Driving home from Washington, DC last night, I got to see fireworks going off on the way into the city AND back. Let me tell you, even if you miss the official fireworks show in DC, the neighborhood shows are getting to be impressive. We never made it any particular spot in DC. Which is alright for me. I didn’t feel like the hassle of parking in the city. Besides, the place we normally go has people trying their own hand at shooting fireworks. I don’t want to be there when they lose that hand.

While we were driving around looking at fireworks the same way people drive around looking at Christmas lights, it gave me time to think. This year more people have strong feelings about celebrating Independence Day here in the US. Not that this didn’t exist before, the question of who is actually free on that date. And with Juneteenth being recognized as a federal holiday, do you celebrate that instead of this? Both of them? Or do you start on Juneteenth and end on 4th of July (the way people shoot fireworks; I feel like they do the third option for years!)

Recently, my youngest daughter, Baby Girl, and I were debating the question “Should ketchup be on everything?” After some time, she says “…well, I guess that’s your POV…”. But she doesn’t say P-O-V, she says it all together as one word (I guess POOOV is how one would write it). It took about 5 mins of “What on earth are you talking about” before I figured out she was talking about Point Of View. Even then, she insisted that she was going to keep saying POOOV until everyone else gets it.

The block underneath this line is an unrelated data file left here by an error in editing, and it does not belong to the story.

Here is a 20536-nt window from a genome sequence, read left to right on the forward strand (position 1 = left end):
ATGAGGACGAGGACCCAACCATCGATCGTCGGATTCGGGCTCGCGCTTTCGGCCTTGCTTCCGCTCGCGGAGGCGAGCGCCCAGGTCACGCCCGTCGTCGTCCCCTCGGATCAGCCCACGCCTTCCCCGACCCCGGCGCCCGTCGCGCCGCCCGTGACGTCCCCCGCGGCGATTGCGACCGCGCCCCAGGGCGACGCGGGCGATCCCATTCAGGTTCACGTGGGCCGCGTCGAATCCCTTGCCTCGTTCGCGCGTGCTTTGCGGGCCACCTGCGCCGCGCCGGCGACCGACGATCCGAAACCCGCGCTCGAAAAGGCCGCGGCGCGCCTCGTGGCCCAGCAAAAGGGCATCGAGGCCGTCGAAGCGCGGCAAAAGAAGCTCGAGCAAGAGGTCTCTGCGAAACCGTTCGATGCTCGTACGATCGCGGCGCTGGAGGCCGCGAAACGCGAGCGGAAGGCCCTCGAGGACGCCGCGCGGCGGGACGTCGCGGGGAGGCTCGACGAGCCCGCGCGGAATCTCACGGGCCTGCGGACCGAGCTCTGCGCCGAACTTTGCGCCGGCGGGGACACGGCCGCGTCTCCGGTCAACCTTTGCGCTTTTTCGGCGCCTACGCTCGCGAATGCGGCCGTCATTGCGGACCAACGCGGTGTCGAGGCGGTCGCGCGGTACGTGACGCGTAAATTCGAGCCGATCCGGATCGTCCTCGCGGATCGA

She reminded me of a lesson I have taught her; people can see the same thing differently. Try to understand it, even if you don’t agree with it. Understanding isn’t necessarily agreement, but seeing things through someone else’s eyes. Their POV. That is where agreement starts. Both sides have to do that for it to work. That would be the beginning of getting to a better place. There are stories if the people who died to make freedom happen. And there are stories of people that died because freedom didn’t happen for everyone. There isn’t, and probably never going to be an all-out agreement about the meaning of 4th of Jul for everyone in the US. But it doesn’t mean that we can’t respect other folks POV. (Or POOOV if you prefer).

One thought on “4th of July (Just a POV)

Leave a Reply

Fill in your details below or click an icon to log in:

WordPress.com Logo

You are commenting using your WordPress.com account. Log Out /  Change )

Google photo

You are commenting using your Google account. Log Out /  Change )

Twitter picture

You are commenting using your Twitter account. Log Out /  Change )

Facebook photo

You are commenting using your Facebook account. Log Out /  Change )

Connecting to %s